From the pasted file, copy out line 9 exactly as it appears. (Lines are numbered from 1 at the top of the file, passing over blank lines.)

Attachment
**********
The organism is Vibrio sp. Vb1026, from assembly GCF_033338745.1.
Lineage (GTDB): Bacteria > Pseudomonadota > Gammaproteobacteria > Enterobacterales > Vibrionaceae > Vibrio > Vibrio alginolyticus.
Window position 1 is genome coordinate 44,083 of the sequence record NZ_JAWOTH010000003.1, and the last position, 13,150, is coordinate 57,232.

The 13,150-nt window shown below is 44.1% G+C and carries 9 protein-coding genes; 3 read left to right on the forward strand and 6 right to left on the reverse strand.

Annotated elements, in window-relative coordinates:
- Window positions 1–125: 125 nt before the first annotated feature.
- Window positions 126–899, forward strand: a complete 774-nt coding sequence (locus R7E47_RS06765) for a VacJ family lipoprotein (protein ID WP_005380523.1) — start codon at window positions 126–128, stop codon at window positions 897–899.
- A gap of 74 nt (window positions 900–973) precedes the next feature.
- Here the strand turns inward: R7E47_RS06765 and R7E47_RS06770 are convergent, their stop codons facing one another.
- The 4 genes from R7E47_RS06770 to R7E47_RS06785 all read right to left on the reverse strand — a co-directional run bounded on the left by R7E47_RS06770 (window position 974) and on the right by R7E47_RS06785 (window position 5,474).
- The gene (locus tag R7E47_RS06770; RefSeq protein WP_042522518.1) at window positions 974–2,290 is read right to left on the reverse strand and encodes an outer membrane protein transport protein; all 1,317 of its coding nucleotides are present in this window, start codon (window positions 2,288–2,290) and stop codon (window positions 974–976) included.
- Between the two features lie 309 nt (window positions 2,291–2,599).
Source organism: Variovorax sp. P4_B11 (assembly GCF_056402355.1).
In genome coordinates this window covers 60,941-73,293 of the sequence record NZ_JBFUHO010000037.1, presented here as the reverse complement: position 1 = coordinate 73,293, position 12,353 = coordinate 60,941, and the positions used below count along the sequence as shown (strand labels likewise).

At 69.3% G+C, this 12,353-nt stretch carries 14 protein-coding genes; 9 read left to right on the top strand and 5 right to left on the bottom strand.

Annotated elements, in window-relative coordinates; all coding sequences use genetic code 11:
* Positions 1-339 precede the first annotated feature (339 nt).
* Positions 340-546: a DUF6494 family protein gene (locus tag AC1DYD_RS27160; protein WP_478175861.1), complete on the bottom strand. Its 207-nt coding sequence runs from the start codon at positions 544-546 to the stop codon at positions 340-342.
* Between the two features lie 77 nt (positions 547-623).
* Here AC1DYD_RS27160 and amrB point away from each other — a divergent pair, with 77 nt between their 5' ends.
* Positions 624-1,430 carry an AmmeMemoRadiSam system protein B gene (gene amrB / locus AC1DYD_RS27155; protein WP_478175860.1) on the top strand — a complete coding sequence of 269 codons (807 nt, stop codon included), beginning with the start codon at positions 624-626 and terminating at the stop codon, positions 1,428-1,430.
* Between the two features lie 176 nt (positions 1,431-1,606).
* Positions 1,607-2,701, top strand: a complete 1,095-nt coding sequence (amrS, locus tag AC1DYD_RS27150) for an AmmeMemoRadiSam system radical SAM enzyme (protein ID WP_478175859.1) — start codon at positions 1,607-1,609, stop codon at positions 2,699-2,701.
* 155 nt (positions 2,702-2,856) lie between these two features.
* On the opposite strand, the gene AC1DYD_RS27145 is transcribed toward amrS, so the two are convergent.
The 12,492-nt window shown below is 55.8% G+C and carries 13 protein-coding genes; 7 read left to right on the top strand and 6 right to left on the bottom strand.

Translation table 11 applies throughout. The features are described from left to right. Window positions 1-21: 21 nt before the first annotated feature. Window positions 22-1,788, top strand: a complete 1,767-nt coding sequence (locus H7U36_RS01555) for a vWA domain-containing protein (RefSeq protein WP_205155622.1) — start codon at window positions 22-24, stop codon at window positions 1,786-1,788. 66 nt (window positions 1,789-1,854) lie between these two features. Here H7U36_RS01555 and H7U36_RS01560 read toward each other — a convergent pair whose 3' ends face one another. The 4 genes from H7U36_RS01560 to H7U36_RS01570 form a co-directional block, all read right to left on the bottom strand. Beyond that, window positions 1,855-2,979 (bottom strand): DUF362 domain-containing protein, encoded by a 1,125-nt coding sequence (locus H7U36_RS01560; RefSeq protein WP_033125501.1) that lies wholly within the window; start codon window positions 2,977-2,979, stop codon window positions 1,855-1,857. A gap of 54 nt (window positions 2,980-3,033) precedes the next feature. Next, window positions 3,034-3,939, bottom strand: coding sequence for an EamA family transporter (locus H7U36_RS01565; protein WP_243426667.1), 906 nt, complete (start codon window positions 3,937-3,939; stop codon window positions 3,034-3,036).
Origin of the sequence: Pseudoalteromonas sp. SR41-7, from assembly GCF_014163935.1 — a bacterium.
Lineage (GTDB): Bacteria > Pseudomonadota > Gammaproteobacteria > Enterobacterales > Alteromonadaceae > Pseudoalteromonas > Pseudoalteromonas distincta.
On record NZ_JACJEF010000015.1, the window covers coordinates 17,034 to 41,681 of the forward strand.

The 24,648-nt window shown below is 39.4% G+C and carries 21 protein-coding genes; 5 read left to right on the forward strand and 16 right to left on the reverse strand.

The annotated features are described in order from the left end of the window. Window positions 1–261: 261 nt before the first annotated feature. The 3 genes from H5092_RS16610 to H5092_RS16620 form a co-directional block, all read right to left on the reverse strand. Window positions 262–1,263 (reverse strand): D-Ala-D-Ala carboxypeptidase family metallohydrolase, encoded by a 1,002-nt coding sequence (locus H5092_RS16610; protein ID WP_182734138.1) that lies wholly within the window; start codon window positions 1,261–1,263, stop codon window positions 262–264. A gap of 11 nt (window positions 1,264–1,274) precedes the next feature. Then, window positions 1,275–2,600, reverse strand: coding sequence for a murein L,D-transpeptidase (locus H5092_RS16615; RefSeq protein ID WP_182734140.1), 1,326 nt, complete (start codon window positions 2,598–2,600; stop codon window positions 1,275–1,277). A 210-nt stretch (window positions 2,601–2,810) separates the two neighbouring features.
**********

- Here the strand turns inward: R7E47_RS06765 and R7E47_RS06770 are convergent, their stop codons facing one another.